Posts Tagged ‘olfactory cells’
Posted on November 25th, 2012
Scientists have used a special cell to regenerate damaged parts of dogs’ spines. Researchers are cautiously excited about these results which could potentially have a future role in the treatment of human patients with similar spinal injuries.
For many years, scientists have been aware that olfactory ensheathing cells (OEC) could be helpful in treating the damaged spinal cord because of their distinctive properties. The unique cells have the capacity to support nerve fiber growth that preserves a pathway between the nose and the brain.
Posted on November 21st, 2008
People paralyzed by spinal cord injuries could soon be “repaired” using cells from their own noses, say Otago University researchers.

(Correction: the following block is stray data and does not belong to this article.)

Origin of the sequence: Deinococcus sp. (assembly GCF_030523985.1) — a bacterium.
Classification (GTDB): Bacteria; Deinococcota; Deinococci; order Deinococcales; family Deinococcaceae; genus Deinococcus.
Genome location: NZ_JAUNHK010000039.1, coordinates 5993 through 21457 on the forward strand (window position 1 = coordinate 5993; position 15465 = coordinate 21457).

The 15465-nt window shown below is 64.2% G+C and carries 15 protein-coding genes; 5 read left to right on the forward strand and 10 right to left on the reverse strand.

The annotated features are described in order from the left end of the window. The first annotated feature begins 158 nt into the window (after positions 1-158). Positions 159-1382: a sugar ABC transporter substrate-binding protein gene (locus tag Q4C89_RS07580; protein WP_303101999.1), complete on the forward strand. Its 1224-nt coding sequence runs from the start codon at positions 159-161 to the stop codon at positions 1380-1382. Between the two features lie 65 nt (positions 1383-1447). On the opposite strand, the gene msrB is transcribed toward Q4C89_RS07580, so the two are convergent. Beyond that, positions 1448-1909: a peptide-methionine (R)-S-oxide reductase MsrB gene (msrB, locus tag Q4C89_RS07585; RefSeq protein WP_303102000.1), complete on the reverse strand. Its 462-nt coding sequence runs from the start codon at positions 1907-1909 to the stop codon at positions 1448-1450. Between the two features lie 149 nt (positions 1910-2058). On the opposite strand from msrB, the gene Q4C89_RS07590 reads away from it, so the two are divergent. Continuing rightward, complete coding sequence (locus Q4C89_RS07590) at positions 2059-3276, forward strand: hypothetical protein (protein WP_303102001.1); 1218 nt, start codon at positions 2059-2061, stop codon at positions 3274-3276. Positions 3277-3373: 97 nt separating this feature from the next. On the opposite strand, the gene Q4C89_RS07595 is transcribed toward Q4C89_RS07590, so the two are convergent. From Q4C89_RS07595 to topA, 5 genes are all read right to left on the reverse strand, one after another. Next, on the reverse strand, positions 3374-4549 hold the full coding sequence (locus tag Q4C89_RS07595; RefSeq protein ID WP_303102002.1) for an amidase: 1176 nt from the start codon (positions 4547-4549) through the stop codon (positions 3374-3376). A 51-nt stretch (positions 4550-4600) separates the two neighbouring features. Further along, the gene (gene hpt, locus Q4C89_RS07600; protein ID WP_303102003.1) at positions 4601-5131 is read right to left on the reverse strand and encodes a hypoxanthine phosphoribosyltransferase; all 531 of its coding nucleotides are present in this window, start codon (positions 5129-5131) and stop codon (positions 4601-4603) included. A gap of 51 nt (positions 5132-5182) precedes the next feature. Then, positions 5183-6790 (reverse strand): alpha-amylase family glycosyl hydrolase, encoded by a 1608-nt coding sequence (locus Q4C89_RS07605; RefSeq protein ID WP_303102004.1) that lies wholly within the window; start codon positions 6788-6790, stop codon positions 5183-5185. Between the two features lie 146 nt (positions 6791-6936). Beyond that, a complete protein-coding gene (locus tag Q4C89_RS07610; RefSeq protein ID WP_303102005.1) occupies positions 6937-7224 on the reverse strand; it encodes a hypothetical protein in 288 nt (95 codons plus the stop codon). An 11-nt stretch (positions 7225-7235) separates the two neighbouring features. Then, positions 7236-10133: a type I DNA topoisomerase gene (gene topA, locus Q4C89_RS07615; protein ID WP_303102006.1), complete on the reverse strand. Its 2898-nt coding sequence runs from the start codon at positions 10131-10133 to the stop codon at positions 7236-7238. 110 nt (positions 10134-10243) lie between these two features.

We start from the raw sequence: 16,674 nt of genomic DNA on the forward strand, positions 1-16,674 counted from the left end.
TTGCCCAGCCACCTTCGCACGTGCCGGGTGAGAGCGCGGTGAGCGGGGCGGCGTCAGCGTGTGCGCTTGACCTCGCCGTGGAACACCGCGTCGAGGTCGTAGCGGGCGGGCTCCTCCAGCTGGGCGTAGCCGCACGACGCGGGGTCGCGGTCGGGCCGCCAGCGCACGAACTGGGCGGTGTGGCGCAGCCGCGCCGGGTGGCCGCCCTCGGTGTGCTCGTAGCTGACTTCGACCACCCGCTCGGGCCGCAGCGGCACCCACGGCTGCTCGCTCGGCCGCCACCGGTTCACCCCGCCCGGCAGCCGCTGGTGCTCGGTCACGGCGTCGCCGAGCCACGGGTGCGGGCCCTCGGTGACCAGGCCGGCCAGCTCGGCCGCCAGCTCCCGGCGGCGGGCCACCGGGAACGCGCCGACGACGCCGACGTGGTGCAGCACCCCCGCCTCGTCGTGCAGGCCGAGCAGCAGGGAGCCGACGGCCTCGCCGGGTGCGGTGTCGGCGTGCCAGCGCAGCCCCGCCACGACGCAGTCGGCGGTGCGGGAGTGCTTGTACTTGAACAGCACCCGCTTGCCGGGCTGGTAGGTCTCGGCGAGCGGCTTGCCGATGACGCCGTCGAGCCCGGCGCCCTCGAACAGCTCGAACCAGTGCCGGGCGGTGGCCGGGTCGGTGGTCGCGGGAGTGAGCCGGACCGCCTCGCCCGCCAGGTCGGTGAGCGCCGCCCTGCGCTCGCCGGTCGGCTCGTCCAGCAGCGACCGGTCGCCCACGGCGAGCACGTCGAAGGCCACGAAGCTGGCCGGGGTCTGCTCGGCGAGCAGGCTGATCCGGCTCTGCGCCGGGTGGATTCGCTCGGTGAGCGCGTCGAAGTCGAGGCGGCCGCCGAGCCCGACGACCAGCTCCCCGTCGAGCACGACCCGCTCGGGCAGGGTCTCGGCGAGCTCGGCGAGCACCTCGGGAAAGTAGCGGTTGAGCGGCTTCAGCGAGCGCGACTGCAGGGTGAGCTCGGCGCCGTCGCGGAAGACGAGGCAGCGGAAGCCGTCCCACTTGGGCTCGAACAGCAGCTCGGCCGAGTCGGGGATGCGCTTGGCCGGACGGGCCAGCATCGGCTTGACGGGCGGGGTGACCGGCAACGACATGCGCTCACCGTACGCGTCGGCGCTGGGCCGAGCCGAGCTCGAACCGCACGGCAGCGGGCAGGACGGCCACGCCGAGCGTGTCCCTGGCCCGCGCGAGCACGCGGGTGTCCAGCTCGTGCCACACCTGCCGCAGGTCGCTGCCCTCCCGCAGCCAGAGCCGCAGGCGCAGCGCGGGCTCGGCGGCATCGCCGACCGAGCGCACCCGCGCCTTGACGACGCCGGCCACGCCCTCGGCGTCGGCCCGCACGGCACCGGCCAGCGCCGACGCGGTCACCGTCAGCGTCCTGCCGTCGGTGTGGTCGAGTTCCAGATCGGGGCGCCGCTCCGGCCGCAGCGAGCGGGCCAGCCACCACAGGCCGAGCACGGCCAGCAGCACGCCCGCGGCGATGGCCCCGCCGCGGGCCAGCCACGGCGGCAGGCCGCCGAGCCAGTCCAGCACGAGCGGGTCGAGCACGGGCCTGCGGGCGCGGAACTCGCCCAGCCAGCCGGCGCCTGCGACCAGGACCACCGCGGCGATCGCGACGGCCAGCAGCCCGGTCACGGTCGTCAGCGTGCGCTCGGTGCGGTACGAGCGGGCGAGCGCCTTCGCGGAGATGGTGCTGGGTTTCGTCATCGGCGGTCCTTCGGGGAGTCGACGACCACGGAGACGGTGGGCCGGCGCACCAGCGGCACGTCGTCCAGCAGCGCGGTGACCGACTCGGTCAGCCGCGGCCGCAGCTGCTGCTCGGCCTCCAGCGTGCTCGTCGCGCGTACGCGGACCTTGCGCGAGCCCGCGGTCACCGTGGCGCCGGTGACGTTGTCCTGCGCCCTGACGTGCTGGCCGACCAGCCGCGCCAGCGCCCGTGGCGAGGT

The Health Ministry’s ethics committee has just approved an application by the Spinal Cord Society to open the way for a clinical trial involving 12 patients, which could start next year.
Posted on July 24th, 2006
A team of researchers from Hospital de Egas, Lisbon, Portugal and Wayne State University Medical School in Michigan, USA, have shown that stem cells taken from the olfactory mucosa can be used successfully to treat spinal cord injuries, even years after the injury occurred.
Posted on April 10th, 2006
Jacki Rabon was riding with some friends in the back of an SUV in August 2003 when she was thrown out of the vehicle as it veered off the road. She skidded a few feet and landed near a ditch, and her life was suddenly changed.
“Right away, I knew I couldn’t feel my legs because I couldn’t get up,” Rabon, 18, told Baptist Press. “I went to sit up and then my back hurt too bad to sit up, so I knew something was wrong.”
Posted on December 11th, 2005
When Leo Hallan woke up in a hospital and found out he was paralyzed from his chest down from a motorcycle accident in 1976, he thought his life was over.